5. Click OK and OK
Rows: Dog Columns: Cat
  No Yes All
No 183 69 252
  176.02 75.98  
Yes 183 89 272
  189.98 82.02  
Missing 1 0  
All 366 158 524
Chi-Square Test
  Chi-Square DF P-Value
Pearson 1.771 1 0.183
Likelihood Ratio 1.775 1 0.183

Since the assumption was met in step 1, we can use the Pearson chi-square test statistic.

\(Pearson\;\chi^2 = 1.771\)

3. Determine a p value associated with the test statistic.

\(p = 0.183\)

4. Decide between the null and alternative hypotheses.

Our p value is greater than the standard 0.05 alpha level, so we fail to reject the null hypothesis.

5. State a "real world" conclusion.

There is not enough evidence of a relationship between dog ownership and cat ownership in the population of all World Campus STAT 200 students.


11.3.2.2 - Example: Summarized Data

11.3.2.2 - Example: Summarized Data

Example: Coffee and Tea Preference

Is there a relationship between liking tea and liking coffee?

The following table shows data collected from a random sample of 100 adults. Each were asked if they liked coffee (yes or no) and if they liked tea (yes or no).

    Likes Coffee
    Yes No
Likes Tea Yes 30 25
No 10 35

Let's use the 5 step hypothesis testing procedure to address this research question.

1. Check any necessary assumptions and write null and alternative hypotheses.

 \(H_0:\) Liking coffee an liking tea are not related (i.e., independent) in the population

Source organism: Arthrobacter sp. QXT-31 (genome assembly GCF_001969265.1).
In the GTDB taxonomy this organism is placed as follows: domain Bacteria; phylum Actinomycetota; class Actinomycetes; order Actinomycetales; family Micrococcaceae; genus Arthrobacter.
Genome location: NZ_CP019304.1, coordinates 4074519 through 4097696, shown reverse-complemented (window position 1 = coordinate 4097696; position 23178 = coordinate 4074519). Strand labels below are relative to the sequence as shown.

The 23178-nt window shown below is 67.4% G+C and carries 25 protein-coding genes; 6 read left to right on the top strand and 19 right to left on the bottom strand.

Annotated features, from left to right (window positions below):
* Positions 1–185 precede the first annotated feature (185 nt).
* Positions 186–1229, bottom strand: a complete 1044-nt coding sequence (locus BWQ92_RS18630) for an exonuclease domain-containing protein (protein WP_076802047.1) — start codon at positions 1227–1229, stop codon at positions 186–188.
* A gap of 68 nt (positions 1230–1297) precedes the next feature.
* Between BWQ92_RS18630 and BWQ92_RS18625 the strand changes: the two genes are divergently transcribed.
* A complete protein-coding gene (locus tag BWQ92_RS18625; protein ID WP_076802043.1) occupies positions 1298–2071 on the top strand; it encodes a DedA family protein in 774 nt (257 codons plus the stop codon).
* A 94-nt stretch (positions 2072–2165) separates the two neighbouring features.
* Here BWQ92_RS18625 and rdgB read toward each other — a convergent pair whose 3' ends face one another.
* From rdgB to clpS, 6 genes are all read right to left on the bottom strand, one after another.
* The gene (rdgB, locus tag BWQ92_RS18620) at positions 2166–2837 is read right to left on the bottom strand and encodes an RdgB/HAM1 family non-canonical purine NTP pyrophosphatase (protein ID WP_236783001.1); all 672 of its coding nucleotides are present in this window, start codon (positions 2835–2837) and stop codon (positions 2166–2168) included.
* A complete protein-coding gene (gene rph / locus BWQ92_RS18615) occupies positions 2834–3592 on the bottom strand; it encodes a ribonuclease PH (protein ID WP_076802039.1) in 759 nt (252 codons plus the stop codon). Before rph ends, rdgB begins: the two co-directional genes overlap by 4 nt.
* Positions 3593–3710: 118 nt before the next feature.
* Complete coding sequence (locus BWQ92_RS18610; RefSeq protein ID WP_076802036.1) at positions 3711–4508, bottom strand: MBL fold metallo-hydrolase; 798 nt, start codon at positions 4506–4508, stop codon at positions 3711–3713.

\(H_a:\) Liking coffee and liking tea are related (i.e., dependent) in the population

Assumption: All expected counts are at least 5.

2. Calculate an appropriate test statistic.

Let's use Minitab to calculate the test statistic and p-value.

  1. Enter the table into a Minitab worksheet as shown below:
      C1 C2 C3
      Likes Tea Likes Coffee-Yes Likes Coffee-No
    1 Yes 30 25
    2 No 10 35
  2. Select Stat > Tables > Cross Tabulation and Chi-Square
  3. Select Summarized data in a two-way table from the dropdown
  4. Enter the columns Likes Coffee-Yes and Likes Coffee-No in the Columns containing the table box
  5. For the row labels enter Likes Tea (leave the column labels blank)
  6. Select the Chi-Square button and check the boxes for Chi-square test and Expected cell counts.
  7. Click OK and OK
Rows: Likes Tea  Columns: Worksheet columns
  No Yes All
Yes 30 25 55
  22 33  
No 10 35 45
  18 27  
All 40 60 100
Chi-Square Test
  Chi-Square DF P-Value
Pearson 10.774 1 0.001
Likelihood Ratio 11.138 1 0.001

Since the assumption was met in step 1, we can use the Pearson chi-square test statistic.

\(Pearson\;\chi^2 = 10.774\)

3. Determine a p value associated with the test statistic.

\(p = 0.001\)

4. Decide between the null and alternative hypotheses.

Our p value is less than the standard 0.05 alpha level, so we reject the null hypothesis.

5. State a "real world" conclusion.

There is evidence of a relationship between between liking coffee and liking tea in the population.


Legend
[1]Link
Has Tooltip/Popover
 Toggleable Visibility